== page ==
Graphene-based capsules have strong potential for a number of applications, including drug/gene delivery, tissue engineering, sensors, catalysis and reactors. The ability to integrate graphene into carrier systems with three-dimensional (3D) geometry may open new perspectives both for fundamental tests of graphene mechanics and for novel (bio)technological applications. However, the assembly of 3D complexes from graphene or its derivatives is challenging because of its poor stability under biological conditions. In this work, we attempted to integrate a layer of graphene oxide derivative into the shell of biodegradable capsules by exploiting a facile layer-by-layer (LbL) protocol. As a first step we optimized the LbL protocol to obtain colloidal suspensions of isolated capsules embedding the graphene oxide derivative. As a following step, we investigated in detail the morphological properties of the hybrid capsules, and how the graphene oxide derivative layer influences the porosity and the robustness of the multilayer composite shells. Finally, we verified the uptake of the capsules modified with the GO derivative by two cell lines and studied their intracellular localization and biocompatibility. As compared to pristine capsules, the graphene-modified capsules possess reduced porosity, reduced shell thickness and a higher stability against osmotic pressure. They show remarkable biocompatibility towards the tested cells and long-term colloidal stability and dispersion. By combining the excellent mechanical properties of a graphene oxide derivative with the high versatility of the LbL method, robust and flexible biocompatible polymeric capsules with novel characteristics have been fabricated.

Biocompatible multilayer capsules engineered with a graphene oxide derivative: synthesis, characterization and cellular uptake

DEL MERCATO, LORETTA LAUREANA;GUERRA, FLORA;BUCCI, Cecilia;RINALDI, Rosaria
2016-01-01

Abstract

Graphene-based capsules have strong potential for a number of applications, including drug/gene delivery, tissue engineering, sensors, catalysis and reactors. The ability to integrate graphene into carrier systems with three-dimensional (3D) geometry may open new perspectives both for fundamental tests of graphene mechanics and for novel (bio)technological applications. However, the assembly of 3D complexes from graphene or its derivatives is challenging because of its poor stability under biological conditions. In this work, we attempted to integrate a layer of graphene oxide derivative into the shell of biodegradable capsules by exploiting a facile layer-by-layer (LbL) protocol. As a first step we optimized the LbL protocol to obtain colloidal suspensions of isolated capsules embedding the graphene oxide derivative. As a following step, we investigated in detail the morphological properties of the hybrid capsules, and how the graphene oxide derivative layer influences the porosity and the robustness of the multilayer composite shells. Finally, we verified the uptake of the capsules modified with the GO derivative by two cell lines and studied their intracellular localization and biocompatibility. As compared to pristine capsules, the graphene-modified capsules possess reduced porosity, reduced shell thickness and a higher stability against osmotic pressure. They show remarkable biocompatibility towards the tested cells and long-term colloidal stability and dispersion. By combining the excellent mechanical properties of a graphene oxide derivative with the high versatility of the LbL method, robust and flexible biocompatible polymeric capsules with novel characteristics have been fabricated.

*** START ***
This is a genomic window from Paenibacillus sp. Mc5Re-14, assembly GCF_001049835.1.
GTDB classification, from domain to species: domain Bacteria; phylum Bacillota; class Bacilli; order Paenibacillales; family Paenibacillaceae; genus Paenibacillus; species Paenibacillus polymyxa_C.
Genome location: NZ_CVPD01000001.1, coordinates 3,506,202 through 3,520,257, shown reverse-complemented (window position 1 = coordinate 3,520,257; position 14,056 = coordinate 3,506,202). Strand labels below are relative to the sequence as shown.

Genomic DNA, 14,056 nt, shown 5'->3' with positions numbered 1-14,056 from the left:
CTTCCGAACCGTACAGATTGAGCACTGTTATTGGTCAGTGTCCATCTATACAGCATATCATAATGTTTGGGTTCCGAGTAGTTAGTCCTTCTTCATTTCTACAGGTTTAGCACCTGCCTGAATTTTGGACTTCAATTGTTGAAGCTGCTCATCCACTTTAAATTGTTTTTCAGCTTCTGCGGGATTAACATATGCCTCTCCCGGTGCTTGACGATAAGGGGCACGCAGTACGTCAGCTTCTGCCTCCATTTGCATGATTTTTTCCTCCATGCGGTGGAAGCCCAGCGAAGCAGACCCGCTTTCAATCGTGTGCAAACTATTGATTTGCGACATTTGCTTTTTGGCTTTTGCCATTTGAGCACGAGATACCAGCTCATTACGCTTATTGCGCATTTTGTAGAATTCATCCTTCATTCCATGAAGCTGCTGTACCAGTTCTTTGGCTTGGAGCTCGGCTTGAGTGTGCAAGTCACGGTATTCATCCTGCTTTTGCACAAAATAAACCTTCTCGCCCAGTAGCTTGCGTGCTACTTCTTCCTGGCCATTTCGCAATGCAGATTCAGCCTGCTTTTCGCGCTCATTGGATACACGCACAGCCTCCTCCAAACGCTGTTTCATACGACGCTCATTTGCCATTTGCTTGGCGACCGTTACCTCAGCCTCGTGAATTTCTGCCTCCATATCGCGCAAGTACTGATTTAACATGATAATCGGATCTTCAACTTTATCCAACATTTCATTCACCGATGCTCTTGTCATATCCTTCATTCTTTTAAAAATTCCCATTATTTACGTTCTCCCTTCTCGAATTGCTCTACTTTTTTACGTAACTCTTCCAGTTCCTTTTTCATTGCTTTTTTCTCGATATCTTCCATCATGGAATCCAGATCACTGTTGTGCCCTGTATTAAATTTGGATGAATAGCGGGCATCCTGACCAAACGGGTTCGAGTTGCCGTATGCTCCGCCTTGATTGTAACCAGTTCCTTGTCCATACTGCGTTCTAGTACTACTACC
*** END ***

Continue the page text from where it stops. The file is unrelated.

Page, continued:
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Utilizza questo identificativo per citare o creare un link a questo documento: https://hdl.handle.net/11587/404085
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